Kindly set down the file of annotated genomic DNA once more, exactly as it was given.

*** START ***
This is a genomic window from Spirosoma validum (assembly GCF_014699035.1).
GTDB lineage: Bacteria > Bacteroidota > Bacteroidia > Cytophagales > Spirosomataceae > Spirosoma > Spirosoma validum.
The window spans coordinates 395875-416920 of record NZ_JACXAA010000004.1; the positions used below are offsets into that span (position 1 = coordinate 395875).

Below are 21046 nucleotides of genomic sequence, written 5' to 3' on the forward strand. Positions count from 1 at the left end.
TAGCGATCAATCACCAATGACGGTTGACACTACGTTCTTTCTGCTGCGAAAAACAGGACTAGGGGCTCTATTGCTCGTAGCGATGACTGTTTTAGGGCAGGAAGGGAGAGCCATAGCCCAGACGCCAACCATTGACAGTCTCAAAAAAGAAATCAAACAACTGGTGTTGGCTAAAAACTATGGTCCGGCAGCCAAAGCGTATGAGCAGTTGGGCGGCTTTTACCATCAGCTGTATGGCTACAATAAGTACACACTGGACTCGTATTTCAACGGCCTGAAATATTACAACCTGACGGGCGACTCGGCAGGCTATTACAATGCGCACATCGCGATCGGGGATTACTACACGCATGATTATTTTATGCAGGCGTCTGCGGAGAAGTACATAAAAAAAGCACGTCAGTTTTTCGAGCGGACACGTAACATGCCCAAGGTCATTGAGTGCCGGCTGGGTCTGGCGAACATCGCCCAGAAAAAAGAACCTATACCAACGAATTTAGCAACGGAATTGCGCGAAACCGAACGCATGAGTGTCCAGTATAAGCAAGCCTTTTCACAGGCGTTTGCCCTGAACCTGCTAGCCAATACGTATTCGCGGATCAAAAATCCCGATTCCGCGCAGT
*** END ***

This is a genomic window from Spirosoma validum (assembly GCF_014699035.1).
GTDB lineage: Bacteria > Bacteroidota > Bacteroidia > Cytophagales > Spirosomataceae > Spirosoma > Spirosoma validum.
The window spans coordinates 395875-416920 of record NZ_JACXAA010000004.1; the positions used below are offsets into that span (position 1 = coordinate 395875).

Below are 21046 nucleotides of genomic sequence, written 5' to 3' on the forward strand. Positions count from 1 at the left end.
TAGCGATCAATCACCAATGACGGTTGACACTACGTTCTTTCTGCTGCGAAAAACAGGACTAGGGGCTCTATTGCTCGTAGCGATGACTGTTTTAGGGCAGGAAGGGAGAGCCATAGCCCAGACGCCAACCATTGACAGTCTCAAAAAAGAAATCAAACAACTGGTGTTGGCTAAAAACTATGGTCCGGCAGCCAAAGCGTATGAGCAGTTGGGCGGCTTTTACCATCAGCTGTATGGCTACAATAAGTACACACTGGACTCGTATTTCAACGGCCTGAAATATTACAACCTGACGGGCGACTCGGCAGGCTATTACAATGCGCACATCGCGATCGGGGATTACTACACGCATGATTATTTTATGCAGGCGTCTGCGGAGAAGTACATAAAAAAAGCACGTCAGTTTTTCGAGCGGACACGTAACATGCCCAAGGTCATTGAGTGCCGGCTGGGTCTGGCGAACATCGCCCAGAAAAAAGAACCTATACCAACGAATTTAGCAACGGAATTGCGCGAAACCGAACGCATGAGTGTCCAGTATAAGCAAGCCTTTTCACAGGCGTTTGCCCTGAACCTGCTAGCCAATACGTATTCGCGGATCAAAAATCCCGATTCCGCGCAGT